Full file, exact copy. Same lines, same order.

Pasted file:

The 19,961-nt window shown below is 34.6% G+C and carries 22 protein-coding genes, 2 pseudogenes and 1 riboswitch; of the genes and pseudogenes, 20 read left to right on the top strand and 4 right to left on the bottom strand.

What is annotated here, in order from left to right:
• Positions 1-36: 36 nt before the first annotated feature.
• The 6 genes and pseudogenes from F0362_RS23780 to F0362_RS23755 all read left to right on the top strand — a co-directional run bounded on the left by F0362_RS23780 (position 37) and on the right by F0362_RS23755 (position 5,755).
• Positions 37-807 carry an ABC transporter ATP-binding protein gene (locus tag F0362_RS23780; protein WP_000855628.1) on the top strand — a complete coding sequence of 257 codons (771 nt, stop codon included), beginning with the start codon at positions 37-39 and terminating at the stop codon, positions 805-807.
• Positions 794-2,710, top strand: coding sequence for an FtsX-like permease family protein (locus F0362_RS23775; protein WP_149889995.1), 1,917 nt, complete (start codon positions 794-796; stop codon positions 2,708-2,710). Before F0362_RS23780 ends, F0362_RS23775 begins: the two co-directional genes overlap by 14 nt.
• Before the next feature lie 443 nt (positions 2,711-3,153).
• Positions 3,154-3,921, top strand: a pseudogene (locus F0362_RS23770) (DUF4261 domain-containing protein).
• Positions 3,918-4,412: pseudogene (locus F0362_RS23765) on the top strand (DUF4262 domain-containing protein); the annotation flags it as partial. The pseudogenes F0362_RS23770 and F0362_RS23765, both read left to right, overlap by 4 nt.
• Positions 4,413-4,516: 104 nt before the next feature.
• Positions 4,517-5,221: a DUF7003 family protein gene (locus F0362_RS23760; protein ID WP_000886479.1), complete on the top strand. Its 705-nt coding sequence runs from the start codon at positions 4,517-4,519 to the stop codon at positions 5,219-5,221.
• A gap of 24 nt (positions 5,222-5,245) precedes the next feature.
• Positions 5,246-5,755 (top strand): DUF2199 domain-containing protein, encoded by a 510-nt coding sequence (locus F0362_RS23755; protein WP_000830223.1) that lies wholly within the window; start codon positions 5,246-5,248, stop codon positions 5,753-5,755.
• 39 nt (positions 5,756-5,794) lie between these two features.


The 19,961-nt window shown below is 34.6% G+C and carries 22 protein-coding genes, 2 pseudogenes and 1 riboswitch; of the genes and pseudogenes, 20 read left to right on the top strand and 4 right to left on the bottom strand.

What is annotated here, in order from left to right:
• Positions 1-36: 36 nt before the first annotated feature.
• The 6 genes and pseudogenes from F0362_RS23780 to F0362_RS23755 all read left to right on the top strand — a co-directional run bounded on the left by F0362_RS23780 (position 37) and on the right by F0362_RS23755 (position 5,755).
• Positions 37-807 carry an ABC transporter ATP-binding protein gene (locus tag F0362_RS23780; protein WP_000855628.1) on the top strand — a complete coding sequence of 257 codons (771 nt, stop codon included), beginning with the start codon at positions 37-39 and terminating at the stop codon, positions 805-807.
• Positions 794-2,710, top strand: coding sequence for an FtsX-like permease family protein (locus F0362_RS23775; protein WP_149889995.1), 1,917 nt, complete (start codon positions 794-796; stop codon positions 2,708-2,710). Before F0362_RS23780 ends, F0362_RS23775 begins: the two co-directional genes overlap by 14 nt.
• Before the next feature lie 443 nt (positions 2,711-3,153).
• Positions 3,154-3,921, top strand: a pseudogene (locus F0362_RS23770) (DUF4261 domain-containing protein).
• Positions 3,918-4,412: pseudogene (locus F0362_RS23765) on the top strand (DUF4262 domain-containing protein); the annotation flags it as partial. The pseudogenes F0362_RS23770 and F0362_RS23765, both read left to right, overlap by 4 nt.
• Positions 4,413-4,516: 104 nt before the next feature.
• Positions 4,517-5,221: a DUF7003 family protein gene (locus F0362_RS23760; protein ID WP_000886479.1), complete on the top strand. Its 705-nt coding sequence runs from the start codon at positions 4,517-4,519 to the stop codon at positions 5,219-5,221.
• A gap of 24 nt (positions 5,222-5,245) precedes the next feature.
• Positions 5,246-5,755 (top strand): DUF2199 domain-containing protein, encoded by a 510-nt coding sequence (locus F0362_RS23755; protein WP_000830223.1) that lies wholly within the window; start codon positions 5,246-5,248, stop codon positions 5,753-5,755.
• 39 nt (positions 5,756-5,794) lie between these two features.